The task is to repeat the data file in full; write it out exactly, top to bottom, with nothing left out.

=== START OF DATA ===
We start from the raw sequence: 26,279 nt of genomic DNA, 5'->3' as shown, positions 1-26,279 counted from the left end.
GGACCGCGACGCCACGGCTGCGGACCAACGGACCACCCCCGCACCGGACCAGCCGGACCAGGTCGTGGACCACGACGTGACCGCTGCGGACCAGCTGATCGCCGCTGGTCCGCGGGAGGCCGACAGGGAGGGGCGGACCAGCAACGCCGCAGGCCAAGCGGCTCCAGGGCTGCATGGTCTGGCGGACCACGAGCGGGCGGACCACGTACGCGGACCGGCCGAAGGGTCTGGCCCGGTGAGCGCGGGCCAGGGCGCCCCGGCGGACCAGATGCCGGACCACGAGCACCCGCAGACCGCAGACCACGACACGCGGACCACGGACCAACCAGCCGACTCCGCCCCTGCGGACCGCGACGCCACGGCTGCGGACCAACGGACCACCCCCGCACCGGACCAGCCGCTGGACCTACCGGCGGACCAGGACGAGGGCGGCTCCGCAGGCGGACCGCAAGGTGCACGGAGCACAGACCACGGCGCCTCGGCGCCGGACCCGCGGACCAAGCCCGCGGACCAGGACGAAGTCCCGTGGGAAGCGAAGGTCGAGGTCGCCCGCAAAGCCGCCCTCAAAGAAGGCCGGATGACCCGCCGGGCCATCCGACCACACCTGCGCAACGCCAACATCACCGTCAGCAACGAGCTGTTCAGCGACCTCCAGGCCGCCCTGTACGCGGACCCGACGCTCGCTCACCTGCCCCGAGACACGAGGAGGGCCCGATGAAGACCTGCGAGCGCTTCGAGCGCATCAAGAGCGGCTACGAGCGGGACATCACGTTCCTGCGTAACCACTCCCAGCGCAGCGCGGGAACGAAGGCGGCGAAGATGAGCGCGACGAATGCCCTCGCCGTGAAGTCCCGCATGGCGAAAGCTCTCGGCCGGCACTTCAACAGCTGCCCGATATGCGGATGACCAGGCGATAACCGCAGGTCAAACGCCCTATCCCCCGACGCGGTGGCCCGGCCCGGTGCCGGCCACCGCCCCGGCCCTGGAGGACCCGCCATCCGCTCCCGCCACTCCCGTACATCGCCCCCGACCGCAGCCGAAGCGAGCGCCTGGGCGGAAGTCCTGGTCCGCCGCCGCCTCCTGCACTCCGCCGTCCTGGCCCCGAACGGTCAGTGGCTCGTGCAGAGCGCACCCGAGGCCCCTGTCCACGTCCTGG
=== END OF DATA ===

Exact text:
We start from the raw sequence: 26,279 nt of genomic DNA, 5'->3' as shown, positions 1-26,279 counted from the left end.
GGACCGCGACGCCACGGCTGCGGACCAACGGACCACCCCCGCACCGGACCAGCCGGACCAGGTCGTGGACCACGACGTGACCGCTGCGGACCAGCTGATCGCCGCTGGTCCGCGGGAGGCCGACAGGGAGGGGCGGACCAGCAACGCCGCAGGCCAAGCGGCTCCAGGGCTGCATGGTCTGGCGGACCACGAGCGGGCGGACCACGTACGCGGACCGGCCGAAGGGTCTGGCCCGGTGAGCGCGGGCCAGGGCGCCCCGGCGGACCAGATGCCGGACCACGAGCACCCGCAGACCGCAGACCACGACACGCGGACCACGGACCAACCAGCCGACTCCGCCCCTGCGGACCGCGACGCCACGGCTGCGGACCAACGGACCACCCCCGCACCGGACCAGCCGCTGGACCTACCGGCGGACCAGGACGAGGGCGGCTCCGCAGGCGGACCGCAAGGTGCACGGAGCACAGACCACGGCGCCTCGGCGCCGGACCCGCGGACCAAGCCCGCGGACCAGGACGAAGTCCCGTGGGAAGCGAAGGTCGAGGTCGCCCGCAAAGCCGCCCTCAAAGAAGGCCGGATGACCCGCCGGGCCATCCGACCACACCTGCGCAACGCCAACATCACCGTCAGCAACGAGCTGTTCAGCGACCTCCAGGCCGCCCTGTACGCGGACCCGACGCTCGCTCACCTGCCCCGAGACACGAGGAGGGCCCGATGAAGACCTGCGAGCGCTTCGAGCGCATCAAGAGCGGCTACGAGCGGGACATCACGTTCCTGCGTAACCACTCCCAGCGCAGCGCGGGAACGAAGGCGGCGAAGATGAGCGCGACGAATGCCCTCGCCGTGAAGTCCCGCATGGCGAAAGCTCTCGGCCGGCACTTCAACAGCTGCCCGATATGCGGATGACCAGGCGATAACCGCAGGTCAAACGCCCTATCCCCCGACGCGGTGGCCCGGCCCGGTGCCGGCCACCGCCCCGGCCCTGGAGGACCCGCCATCCGCTCCCGCCACTCCCGTACATCGCCCCCGACCGCAGCCGAAGCGAGCGCCTGGGCGGAAGTCCTGGTCCGCCGCCGCCTCCTGCACTCCGCCGTCCTGGCCCCGAACGGTCAGTGGCTCGTGCAGAGCGCACCCGAGGCCCCTGTCCACGTCCTGG